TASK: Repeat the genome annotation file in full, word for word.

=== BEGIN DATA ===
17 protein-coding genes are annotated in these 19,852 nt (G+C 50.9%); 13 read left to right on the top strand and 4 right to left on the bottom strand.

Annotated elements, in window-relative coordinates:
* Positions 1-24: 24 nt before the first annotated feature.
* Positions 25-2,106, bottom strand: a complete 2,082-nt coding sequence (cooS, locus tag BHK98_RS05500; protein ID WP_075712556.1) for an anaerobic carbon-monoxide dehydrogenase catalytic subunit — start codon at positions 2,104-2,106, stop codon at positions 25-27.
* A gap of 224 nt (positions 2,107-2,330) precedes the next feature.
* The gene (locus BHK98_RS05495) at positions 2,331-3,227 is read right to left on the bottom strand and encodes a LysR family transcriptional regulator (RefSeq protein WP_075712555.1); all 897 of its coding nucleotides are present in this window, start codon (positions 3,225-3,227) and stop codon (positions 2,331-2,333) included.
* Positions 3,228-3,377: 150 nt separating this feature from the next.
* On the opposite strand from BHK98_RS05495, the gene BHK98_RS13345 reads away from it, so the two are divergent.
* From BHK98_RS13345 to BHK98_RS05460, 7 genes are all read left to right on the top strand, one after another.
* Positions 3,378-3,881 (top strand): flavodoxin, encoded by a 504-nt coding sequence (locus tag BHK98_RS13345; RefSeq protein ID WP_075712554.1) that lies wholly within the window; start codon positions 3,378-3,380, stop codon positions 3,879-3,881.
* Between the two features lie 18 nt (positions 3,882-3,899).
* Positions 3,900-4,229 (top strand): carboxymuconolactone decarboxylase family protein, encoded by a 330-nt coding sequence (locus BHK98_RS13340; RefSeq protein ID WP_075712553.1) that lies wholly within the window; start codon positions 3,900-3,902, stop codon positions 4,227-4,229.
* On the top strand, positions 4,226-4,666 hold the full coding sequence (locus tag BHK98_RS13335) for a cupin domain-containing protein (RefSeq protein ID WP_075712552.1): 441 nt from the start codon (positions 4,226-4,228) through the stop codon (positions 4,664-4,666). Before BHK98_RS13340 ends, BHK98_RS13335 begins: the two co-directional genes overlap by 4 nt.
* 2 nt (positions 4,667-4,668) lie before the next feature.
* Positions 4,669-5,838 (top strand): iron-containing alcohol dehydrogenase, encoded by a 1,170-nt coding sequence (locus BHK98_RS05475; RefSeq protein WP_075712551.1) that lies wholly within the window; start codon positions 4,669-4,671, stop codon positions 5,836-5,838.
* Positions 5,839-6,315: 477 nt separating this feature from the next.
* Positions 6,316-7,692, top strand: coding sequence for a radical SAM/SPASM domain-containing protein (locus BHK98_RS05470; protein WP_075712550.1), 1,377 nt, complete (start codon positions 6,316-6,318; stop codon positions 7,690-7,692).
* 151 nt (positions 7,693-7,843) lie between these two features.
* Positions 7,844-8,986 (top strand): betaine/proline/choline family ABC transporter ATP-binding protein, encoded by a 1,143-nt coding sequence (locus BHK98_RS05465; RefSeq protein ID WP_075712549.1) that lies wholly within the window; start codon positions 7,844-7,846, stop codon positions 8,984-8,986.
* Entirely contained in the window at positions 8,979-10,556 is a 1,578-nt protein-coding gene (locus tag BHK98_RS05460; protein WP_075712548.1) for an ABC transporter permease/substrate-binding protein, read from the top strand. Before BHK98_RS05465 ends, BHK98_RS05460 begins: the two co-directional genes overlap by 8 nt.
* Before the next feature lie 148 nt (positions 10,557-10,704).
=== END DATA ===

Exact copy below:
17 protein-coding genes are annotated in these 19,852 nt (G+C 50.9%); 13 read left to right on the top strand and 4 right to left on the bottom strand.

Annotated elements, in window-relative coordinates:
* Positions 1-24: 24 nt before the first annotated feature.
* Positions 25-2,106, bottom strand: a complete 2,082-nt coding sequence (cooS, locus tag BHK98_RS05500; protein ID WP_075712556.1) for an anaerobic carbon-monoxide dehydrogenase catalytic subunit — start codon at positions 2,104-2,106, stop codon at positions 25-27.
* A gap of 224 nt (positions 2,107-2,330) precedes the next feature.
* The gene (locus BHK98_RS05495) at positions 2,331-3,227 is read right to left on the bottom strand and encodes a LysR family transcriptional regulator (RefSeq protein WP_075712555.1); all 897 of its coding nucleotides are present in this window, start codon (positions 3,225-3,227) and stop codon (positions 2,331-2,333) included.
* Positions 3,228-3,377: 150 nt separating this feature from the next.
* On the opposite strand from BHK98_RS05495, the gene BHK98_RS13345 reads away from it, so the two are divergent.
* From BHK98_RS13345 to BHK98_RS05460, 7 genes are all read left to right on the top strand, one after another.
* Positions 3,378-3,881 (top strand): flavodoxin, encoded by a 504-nt coding sequence (locus tag BHK98_RS13345; RefSeq protein ID WP_075712554.1) that lies wholly within the window; start codon positions 3,378-3,380, stop codon positions 3,879-3,881.
* Between the two features lie 18 nt (positions 3,882-3,899).
* Positions 3,900-4,229 (top strand): carboxymuconolactone decarboxylase family protein, encoded by a 330-nt coding sequence (locus BHK98_RS13340; RefSeq protein ID WP_075712553.1) that lies wholly within the window; start codon positions 3,900-3,902, stop codon positions 4,227-4,229.
* On the top strand, positions 4,226-4,666 hold the full coding sequence (locus tag BHK98_RS13335) for a cupin domain-containing protein (RefSeq protein ID WP_075712552.1): 441 nt from the start codon (positions 4,226-4,228) through the stop codon (positions 4,664-4,666). Before BHK98_RS13340 ends, BHK98_RS13335 begins: the two co-directional genes overlap by 4 nt.
* 2 nt (positions 4,667-4,668) lie before the next feature.
* Positions 4,669-5,838 (top strand): iron-containing alcohol dehydrogenase, encoded by a 1,170-nt coding sequence (locus BHK98_RS05475; RefSeq protein WP_075712551.1) that lies wholly within the window; start codon positions 4,669-4,671, stop codon positions 5,836-5,838.
* Positions 5,839-6,315: 477 nt separating this feature from the next.
* Positions 6,316-7,692, top strand: coding sequence for a radical SAM/SPASM domain-containing protein (locus BHK98_RS05470; protein WP_075712550.1), 1,377 nt, complete (start codon positions 6,316-6,318; stop codon positions 7,690-7,692).
* 151 nt (positions 7,693-7,843) lie between these two features.
* Positions 7,844-8,986 (top strand): betaine/proline/choline family ABC transporter ATP-binding protein, encoded by a 1,143-nt coding sequence (locus BHK98_RS05465; RefSeq protein ID WP_075712549.1) that lies wholly within the window; start codon positions 7,844-7,846, stop codon positions 8,984-8,986.
* Entirely contained in the window at positions 8,979-10,556 is a 1,578-nt protein-coding gene (locus tag BHK98_RS05460; protein WP_075712548.1) for an ABC transporter permease/substrate-binding protein, read from the top strand. Before BHK98_RS05465 ends, BHK98_RS05460 begins: the two co-directional genes overlap by 8 nt.
* Before the next feature lie 148 nt (positions 10,557-10,704).